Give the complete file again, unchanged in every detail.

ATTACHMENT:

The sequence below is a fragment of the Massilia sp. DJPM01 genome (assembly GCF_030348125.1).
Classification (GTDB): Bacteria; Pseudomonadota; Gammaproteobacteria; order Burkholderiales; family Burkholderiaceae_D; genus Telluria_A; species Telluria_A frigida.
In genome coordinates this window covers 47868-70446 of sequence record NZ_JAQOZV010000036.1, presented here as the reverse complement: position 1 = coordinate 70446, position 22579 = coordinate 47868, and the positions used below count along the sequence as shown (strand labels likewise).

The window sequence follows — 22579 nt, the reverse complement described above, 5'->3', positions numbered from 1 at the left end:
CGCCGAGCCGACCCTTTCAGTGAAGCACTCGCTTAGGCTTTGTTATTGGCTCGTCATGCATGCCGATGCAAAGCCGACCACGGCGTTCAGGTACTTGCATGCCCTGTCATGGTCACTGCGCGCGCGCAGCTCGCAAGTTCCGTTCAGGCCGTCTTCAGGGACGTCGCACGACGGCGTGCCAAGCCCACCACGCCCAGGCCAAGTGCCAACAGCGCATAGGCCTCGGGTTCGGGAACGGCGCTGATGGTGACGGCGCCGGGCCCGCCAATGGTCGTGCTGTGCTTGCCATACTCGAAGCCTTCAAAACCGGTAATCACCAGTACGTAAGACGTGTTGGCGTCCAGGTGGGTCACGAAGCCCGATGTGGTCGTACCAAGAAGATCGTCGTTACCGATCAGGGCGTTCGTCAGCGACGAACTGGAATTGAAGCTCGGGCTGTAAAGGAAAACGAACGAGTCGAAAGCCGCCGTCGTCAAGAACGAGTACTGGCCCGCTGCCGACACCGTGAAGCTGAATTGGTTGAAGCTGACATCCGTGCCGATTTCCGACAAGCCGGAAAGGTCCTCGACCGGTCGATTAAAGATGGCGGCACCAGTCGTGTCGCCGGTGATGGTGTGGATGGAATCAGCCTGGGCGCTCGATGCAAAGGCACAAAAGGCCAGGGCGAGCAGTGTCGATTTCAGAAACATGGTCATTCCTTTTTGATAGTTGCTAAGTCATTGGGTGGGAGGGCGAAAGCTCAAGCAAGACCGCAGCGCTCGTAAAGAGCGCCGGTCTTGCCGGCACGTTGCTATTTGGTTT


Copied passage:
The sequence below is a fragment of the Massilia sp. DJPM01 genome (assembly GCF_030348125.1).
Classification (GTDB): Bacteria; Pseudomonadota; Gammaproteobacteria; order Burkholderiales; family Burkholderiaceae_D; genus Telluria_A; species Telluria_A frigida.
In genome coordinates this window covers 47868-70446 of sequence record NZ_JAQOZV010000036.1, presented here as the reverse complement: position 1 = coordinate 70446, position 22579 = coordinate 47868, and the positions used below count along the sequence as shown (strand labels likewise).

The window sequence follows — 22579 nt, the reverse complement described above, 5'->3', positions numbered from 1 at the left end:
CGCCGAGCCGACCCTTTCAGTGAAGCACTCGCTTAGGCTTTGTTATTGGCTCGTCATGCATGCCGATGCAAAGCCGACCACGGCGTTCAGGTACTTGCATGCCCTGTCATGGTCACTGCGCGCGCGCAGCTCGCAAGTTCCGTTCAGGCCGTCTTCAGGGACGTCGCACGACGGCGTGCCAAGCCCACCACGCCCAGGCCAAGTGCCAACAGCGCATAGGCCTCGGGTTCGGGAACGGCGCTGATGGTGACGGCGCCGGGCCCGCCAATGGTCGTGCTGTGCTTGCCATACTCGAAGCCTTCAAAACCGGTAATCACCAGTACGTAAGACGTGTTGGCGTCCAGGTGGGTCACGAAGCCCGATGTGGTCGTACCAAGAAGATCGTCGTTACCGATCAGGGCGTTCGTCAGCGACGAACTGGAATTGAAGCTCGGGCTGTAAAGGAAAACGAACGAGTCGAAAGCCGCCGTCGTCAAGAACGAGTACTGGCCCGCTGCCGACACCGTGAAGCTGAATTGGTTGAAGCTGACATCCGTGCCGATTTCCGACAAGCCGGAAAGGTCCTCGACCGGTCGATTAAAGATGGCGGCACCAGTCGTGTCGCCGGTGATGGTGTGGATGGAATCAGCCTGGGCGCTCGATGCAAAGGCACAAAAGGCCAGGGCGAGCAGTGTCGATTTCAGAAACATGGTCATTCCTTTTTGATAGTTGCTAAGTCATTGGGTGGGAGGGCGAAAGCTCAAGCAAGACCGCAGCGCTCGTAAAGAGCGCCGGTCTTGCCGGCACGTTGCTATTTGGTTT